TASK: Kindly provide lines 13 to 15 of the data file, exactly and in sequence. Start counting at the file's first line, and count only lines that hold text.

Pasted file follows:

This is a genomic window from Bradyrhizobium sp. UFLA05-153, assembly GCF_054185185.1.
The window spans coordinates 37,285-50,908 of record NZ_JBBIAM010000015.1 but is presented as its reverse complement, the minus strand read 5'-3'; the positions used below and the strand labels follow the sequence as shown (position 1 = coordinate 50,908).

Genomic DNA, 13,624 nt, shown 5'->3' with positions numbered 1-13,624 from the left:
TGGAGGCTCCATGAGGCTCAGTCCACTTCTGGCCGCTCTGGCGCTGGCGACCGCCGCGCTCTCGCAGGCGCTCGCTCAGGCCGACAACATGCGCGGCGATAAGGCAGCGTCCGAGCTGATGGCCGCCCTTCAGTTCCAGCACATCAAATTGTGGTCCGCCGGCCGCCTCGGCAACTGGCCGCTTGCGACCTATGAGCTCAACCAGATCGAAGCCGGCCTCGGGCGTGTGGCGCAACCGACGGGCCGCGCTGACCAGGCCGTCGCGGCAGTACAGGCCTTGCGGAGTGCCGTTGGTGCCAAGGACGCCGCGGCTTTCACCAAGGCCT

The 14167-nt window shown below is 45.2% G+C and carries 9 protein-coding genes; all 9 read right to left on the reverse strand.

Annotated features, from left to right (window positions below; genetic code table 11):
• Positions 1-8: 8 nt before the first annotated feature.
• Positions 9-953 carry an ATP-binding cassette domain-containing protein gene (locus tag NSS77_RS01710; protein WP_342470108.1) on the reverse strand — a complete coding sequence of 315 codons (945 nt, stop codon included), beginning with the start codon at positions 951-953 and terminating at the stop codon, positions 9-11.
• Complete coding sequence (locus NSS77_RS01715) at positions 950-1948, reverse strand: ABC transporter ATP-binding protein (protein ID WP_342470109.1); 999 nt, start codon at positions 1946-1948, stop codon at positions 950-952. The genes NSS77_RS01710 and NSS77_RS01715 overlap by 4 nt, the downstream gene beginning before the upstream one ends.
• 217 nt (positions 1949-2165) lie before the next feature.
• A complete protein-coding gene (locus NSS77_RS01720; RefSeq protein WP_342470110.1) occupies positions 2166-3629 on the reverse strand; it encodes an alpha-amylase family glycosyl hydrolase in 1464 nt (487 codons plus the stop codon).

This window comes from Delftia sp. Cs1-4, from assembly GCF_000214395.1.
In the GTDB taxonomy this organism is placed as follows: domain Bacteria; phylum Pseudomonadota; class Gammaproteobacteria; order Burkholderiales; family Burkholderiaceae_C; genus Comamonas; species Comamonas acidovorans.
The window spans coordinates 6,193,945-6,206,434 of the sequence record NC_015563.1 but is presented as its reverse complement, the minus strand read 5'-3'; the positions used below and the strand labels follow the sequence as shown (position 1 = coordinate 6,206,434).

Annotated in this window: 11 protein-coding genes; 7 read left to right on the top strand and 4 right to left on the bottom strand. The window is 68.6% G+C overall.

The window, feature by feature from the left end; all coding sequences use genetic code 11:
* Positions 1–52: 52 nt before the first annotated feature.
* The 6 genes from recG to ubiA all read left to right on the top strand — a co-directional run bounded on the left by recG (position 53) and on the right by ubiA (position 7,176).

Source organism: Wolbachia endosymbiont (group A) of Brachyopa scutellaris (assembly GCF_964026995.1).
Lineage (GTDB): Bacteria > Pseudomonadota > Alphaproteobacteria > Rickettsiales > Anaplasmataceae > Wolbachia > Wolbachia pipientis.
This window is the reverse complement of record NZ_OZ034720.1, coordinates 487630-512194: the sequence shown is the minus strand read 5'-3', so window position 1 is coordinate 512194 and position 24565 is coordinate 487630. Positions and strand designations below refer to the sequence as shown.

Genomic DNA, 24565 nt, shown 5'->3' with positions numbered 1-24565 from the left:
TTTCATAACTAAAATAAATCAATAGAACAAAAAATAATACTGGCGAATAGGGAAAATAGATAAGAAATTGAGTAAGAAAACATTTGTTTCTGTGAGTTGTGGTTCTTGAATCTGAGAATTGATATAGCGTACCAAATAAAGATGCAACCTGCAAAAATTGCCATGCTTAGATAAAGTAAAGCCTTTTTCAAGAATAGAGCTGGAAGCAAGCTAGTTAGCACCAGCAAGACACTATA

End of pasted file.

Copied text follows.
In the GTDB taxonomy this organism is placed as follows: domain Bacteria; phylum Pseudomonadota; class Gammaproteobacteria; order Burkholderiales; family Burkholderiaceae_C; genus Comamonas; species Comamonas acidovorans.
The window spans coordinates 6,193,945-6,206,434 of the sequence record NC_015563.1 but is presented as its reverse complement, the minus strand read 5'-3'; the positions used below and the strand labels follow the sequence as shown (position 1 = coordinate 6,206,434).

Annotated in this window: 11 protein-coding genes; 7 read left to right on the top strand and 4 right to left on the bottom strand. The window is 68.6% G+C overall.